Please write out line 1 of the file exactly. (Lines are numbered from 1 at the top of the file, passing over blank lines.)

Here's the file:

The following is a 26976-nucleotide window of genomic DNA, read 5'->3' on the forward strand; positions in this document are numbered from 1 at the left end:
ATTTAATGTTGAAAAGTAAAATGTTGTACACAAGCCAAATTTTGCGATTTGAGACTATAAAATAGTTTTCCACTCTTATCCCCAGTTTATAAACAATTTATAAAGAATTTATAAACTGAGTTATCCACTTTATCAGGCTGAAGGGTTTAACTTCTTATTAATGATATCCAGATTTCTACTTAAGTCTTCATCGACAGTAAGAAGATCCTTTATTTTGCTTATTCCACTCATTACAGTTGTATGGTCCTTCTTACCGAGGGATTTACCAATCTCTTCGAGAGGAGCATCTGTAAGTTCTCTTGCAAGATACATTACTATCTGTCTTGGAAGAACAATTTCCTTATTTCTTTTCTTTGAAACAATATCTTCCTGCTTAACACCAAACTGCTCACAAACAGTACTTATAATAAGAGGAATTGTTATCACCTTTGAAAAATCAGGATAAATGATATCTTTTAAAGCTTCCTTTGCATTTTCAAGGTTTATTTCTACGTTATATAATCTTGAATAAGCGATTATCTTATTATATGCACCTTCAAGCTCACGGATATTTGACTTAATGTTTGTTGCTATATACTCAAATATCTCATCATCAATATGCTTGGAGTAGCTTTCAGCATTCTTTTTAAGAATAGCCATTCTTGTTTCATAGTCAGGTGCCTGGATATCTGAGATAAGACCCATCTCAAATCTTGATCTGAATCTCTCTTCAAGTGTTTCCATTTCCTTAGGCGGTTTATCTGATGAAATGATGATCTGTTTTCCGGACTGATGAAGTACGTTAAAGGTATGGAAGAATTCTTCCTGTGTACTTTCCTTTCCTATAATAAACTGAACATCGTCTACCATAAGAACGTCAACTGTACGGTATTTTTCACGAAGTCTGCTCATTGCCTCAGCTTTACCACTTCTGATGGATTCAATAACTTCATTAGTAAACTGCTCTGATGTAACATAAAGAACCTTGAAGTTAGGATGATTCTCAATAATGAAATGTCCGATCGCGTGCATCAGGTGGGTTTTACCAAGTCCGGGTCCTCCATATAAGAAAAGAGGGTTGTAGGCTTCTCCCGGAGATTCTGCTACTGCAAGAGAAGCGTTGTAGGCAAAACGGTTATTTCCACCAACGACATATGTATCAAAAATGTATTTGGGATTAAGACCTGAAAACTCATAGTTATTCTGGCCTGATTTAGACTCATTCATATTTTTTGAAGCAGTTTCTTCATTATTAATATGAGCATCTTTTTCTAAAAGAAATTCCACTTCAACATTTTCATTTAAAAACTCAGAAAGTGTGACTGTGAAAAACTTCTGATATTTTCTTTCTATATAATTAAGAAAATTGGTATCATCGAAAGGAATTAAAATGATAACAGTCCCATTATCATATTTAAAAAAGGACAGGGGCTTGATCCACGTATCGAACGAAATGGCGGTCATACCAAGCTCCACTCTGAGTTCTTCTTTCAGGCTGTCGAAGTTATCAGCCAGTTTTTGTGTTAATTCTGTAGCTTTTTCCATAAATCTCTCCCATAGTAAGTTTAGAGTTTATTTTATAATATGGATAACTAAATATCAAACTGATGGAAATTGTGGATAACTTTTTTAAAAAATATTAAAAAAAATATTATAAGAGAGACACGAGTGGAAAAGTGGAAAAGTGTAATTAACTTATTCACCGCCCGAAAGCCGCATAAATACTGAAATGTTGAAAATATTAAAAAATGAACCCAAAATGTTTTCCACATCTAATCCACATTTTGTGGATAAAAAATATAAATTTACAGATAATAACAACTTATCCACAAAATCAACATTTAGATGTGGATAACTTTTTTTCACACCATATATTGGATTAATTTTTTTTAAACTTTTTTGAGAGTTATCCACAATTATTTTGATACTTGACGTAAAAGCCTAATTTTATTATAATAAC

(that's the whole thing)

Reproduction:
The following is a 26976-nucleotide window of genomic DNA, read 5'->3' on the forward strand; positions in this document are numbered from 1 at the left end: